Let’s face it, one of the most common questions you’ll have to answer in Spanish as a second language speaker is: Where are you from?
Whether you’re still a beginner at Spanish or are just working on improving your accent, Spanish speakers will likely pick up that you’re not a native speaker. One of the most natural reactions will be to ask where you’re from to get to know you a bit better.
When this happens as you meet people (which it inevitably will!), you should be prepared to respond with flair and precision. That’s why we’ll teach you not only how to say “where are you from?” in Spanish, but also how to respond when someone asks you the very same question!
Similarly, knowing how to ask people where they’re from will allow you to connect with locals on a deeper level. If you visit big Latin American cities like Lima or Bogotá, you’ll find that many of the locals aren’t actually from there.
Many people in Latin America migrate from small towns to urban centers, so being able to ask them about where they’re from and where they were born in Spanish will help you make more genuine connections with the people you meet in your travels!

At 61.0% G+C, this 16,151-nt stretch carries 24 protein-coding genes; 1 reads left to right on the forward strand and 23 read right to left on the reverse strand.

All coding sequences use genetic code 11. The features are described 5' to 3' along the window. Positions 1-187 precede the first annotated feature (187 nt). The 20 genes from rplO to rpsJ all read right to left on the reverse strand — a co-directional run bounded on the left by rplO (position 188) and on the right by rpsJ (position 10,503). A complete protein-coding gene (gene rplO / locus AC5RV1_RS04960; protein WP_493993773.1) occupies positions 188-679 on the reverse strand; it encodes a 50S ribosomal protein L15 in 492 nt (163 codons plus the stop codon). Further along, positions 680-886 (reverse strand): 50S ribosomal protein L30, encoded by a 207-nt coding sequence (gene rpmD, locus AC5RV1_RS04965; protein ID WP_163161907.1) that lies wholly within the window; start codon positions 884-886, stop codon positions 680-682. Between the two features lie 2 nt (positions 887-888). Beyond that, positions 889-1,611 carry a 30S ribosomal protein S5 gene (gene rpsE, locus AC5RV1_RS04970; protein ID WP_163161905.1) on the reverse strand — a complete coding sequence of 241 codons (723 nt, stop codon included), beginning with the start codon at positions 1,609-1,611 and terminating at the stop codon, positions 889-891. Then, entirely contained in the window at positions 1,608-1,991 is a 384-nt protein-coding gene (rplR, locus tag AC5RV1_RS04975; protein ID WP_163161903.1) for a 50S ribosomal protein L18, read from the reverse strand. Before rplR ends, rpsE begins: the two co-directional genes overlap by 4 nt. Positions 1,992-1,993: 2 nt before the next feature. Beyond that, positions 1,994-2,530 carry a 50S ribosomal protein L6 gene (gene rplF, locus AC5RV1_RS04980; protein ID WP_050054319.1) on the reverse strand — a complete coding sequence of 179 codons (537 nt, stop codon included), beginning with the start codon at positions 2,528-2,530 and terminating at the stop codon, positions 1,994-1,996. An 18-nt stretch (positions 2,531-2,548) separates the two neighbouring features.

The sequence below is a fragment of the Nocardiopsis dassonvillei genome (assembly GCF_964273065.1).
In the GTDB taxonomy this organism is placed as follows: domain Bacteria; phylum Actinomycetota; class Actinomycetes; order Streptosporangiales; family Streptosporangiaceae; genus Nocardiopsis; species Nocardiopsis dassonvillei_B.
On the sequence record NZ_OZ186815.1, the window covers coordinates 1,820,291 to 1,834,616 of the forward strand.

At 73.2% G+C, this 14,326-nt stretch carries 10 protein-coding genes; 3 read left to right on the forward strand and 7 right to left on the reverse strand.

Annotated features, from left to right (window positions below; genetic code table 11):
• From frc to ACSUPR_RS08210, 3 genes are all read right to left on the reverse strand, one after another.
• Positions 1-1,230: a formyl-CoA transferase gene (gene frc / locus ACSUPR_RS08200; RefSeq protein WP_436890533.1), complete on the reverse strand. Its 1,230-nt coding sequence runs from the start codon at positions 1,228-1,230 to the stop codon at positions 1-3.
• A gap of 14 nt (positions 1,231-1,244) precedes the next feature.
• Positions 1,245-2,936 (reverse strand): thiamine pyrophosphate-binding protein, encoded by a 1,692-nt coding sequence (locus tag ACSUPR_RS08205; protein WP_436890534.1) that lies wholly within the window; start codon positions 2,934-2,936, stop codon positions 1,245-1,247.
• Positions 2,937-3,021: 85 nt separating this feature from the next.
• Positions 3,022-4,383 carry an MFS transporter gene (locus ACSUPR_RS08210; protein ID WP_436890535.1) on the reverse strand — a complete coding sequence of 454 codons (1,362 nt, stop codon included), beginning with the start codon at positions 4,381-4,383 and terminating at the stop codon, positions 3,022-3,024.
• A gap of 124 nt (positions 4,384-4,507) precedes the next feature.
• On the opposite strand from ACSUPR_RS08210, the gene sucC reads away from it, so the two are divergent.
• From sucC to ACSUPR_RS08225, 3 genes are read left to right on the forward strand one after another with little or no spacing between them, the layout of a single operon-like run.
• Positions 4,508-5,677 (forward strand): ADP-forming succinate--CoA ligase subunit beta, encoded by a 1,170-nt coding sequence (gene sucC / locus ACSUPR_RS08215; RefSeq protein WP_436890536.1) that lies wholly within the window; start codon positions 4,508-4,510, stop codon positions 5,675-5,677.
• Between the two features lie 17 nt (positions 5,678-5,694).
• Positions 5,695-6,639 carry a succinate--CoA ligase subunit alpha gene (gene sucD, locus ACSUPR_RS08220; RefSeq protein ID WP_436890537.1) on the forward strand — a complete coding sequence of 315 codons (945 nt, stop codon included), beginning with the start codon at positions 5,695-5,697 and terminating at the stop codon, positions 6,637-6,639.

Finally, you’ll need to know about countries, cities, and nationalities in Spanish to talk about places of origin in Spanish! So make sure to check it out.
So, are you ready to learn how to ask questions about place of origin in Spanish? ¡Vámonos!
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How do I say Where are you from in Spanish
Asking someone where they’re from is one of the most natural questions to ask someone you’re trying to get to know, just like asking “how are you?”. So, whether you’re trying to make friends with your new classmates or work colleagues, or are going on a romantic date, asking someone where are you from in Spanish will help you get to know the person in front of you on a closer level.